Will printing money work?
Certainly, there are governments and economists advocating that as way back to prosperity.
In the United States, a great deal of money has been printed in the last three and and a half years. So why is there no obvious inflation? More money – same goods should mean higher prices.
There are two reasons I can see.
1) The inflation is there but the government creates the CPI index differently now. Look at Shadow Government Statistics. They think inflation is close to 10% using 1980 methods. They think unemployment is over 20%
2) The money is not moving around as much. Velocity of money matters. How frequently does a given chunk of money change hands? If it changes often then it appears that there is more currency in circulation. If it changes less frequently, there will seem to be less. If you put a $100 in your sock drawer and leave it there, for economic purposes, it is no different from it does not exist at all. The velocity of money in Mid-2012 was under seven. In late 2008, it was more than 10. There are many $100 bills in the sock drawer.
Be careful, once the velocity of money goes up, there will be serious inflation even using the government’s numbers.
Asking, “Will printing money work?” is equivalent to asking, “Will heroin work?”
Here is an interesting observation from the New York Herald/Tribune 27 April 1933
“As the effects of the first jab in the arm wear off, the country is plainly more than a little worried over the cure-all drug called inflation. The first dose was just a promise – and what beautiful dreams it produced! Exchange was about to be stabilized, stocks and commodities were to go kiting, everyone was to be prosperous – long live the 50-cent dollar!
Now the headache of the morning after is already unmistakable in many quarters. Such is the familiar inevitable history of the inflation treatment, and it is interesting to see even the first preliminary stage following the classic formula. Nothing is more certain to produce a temporary thrill, a delusion of well-being; nothing is more certain that, as the effects wear off, the patient feels worse than ever. That is the chief viciousness of inflation. It is in literal truth a habit-forming drug requiring ever larger and larger doses to keep the patient satisfied. “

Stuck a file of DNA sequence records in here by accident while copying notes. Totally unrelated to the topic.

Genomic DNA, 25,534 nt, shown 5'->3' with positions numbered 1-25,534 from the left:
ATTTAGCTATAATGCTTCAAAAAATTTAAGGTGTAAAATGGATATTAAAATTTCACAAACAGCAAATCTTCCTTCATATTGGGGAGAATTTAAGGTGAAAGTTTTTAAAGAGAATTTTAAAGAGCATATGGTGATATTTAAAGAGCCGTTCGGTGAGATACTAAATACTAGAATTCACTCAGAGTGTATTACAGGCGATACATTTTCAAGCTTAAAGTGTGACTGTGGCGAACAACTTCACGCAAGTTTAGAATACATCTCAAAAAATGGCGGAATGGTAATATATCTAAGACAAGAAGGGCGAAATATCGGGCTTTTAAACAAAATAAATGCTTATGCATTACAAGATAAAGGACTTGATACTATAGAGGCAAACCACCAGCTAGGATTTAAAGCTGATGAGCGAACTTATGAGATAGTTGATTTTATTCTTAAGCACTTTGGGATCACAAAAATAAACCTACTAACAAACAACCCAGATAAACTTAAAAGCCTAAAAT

Insightful, and coming up on 80 years old. You would think that governments would have learned the lesson by now. As the quote points out, ever-larger doses are required to gain the required euphoria. Surely, they have noticed.
The story should go further still. Eventually the required dose reaches a point where there is a tiny difference between what will make you feel good and what will kill you. Any mistake is the end.
Is a mistake possible? Who will prevent it?
In 1928, 84 years ago, George Bernard Shaw in his book “The Intelligent Woman’s Guide to Socialism and Capitalism,” wrote
“You have to choose between trusting to the natural stability of gold and the natural stability of the honesty and intelligence of the members of the Government. And, with due respect for these gentlemen, I advise you, as long as the Capitalist system lasts, to vote for gold.”
If you have to risk your future on “the natural stability of gold” or on “the natural stability of the honesty and intelligence of the members of the Government” which will you choose?
Same as Shaw I suspect. It is pretty simple isn’t it?
Every portfolio should have a defense portion. Gold, silver, platinum, diamonds, kegs of nails, a warehouse full of lumber, whatever. Anything durable and recognized as value in trade or as value in use will do.
No one knows what will be right. On 28 August 1933, the government of the United States confiscated the gold at the old price of $21.67 per ounce. They printed the money they needed to do so. So holding gold may be problematic.
I think the best prescription is to be alert. Even vigilant. You cannot know exactly what you need to do but you should have some ideas, act on them and look for more direction.
The rule will be:
Do not panic, but if there comes a time when you must panic, panic first.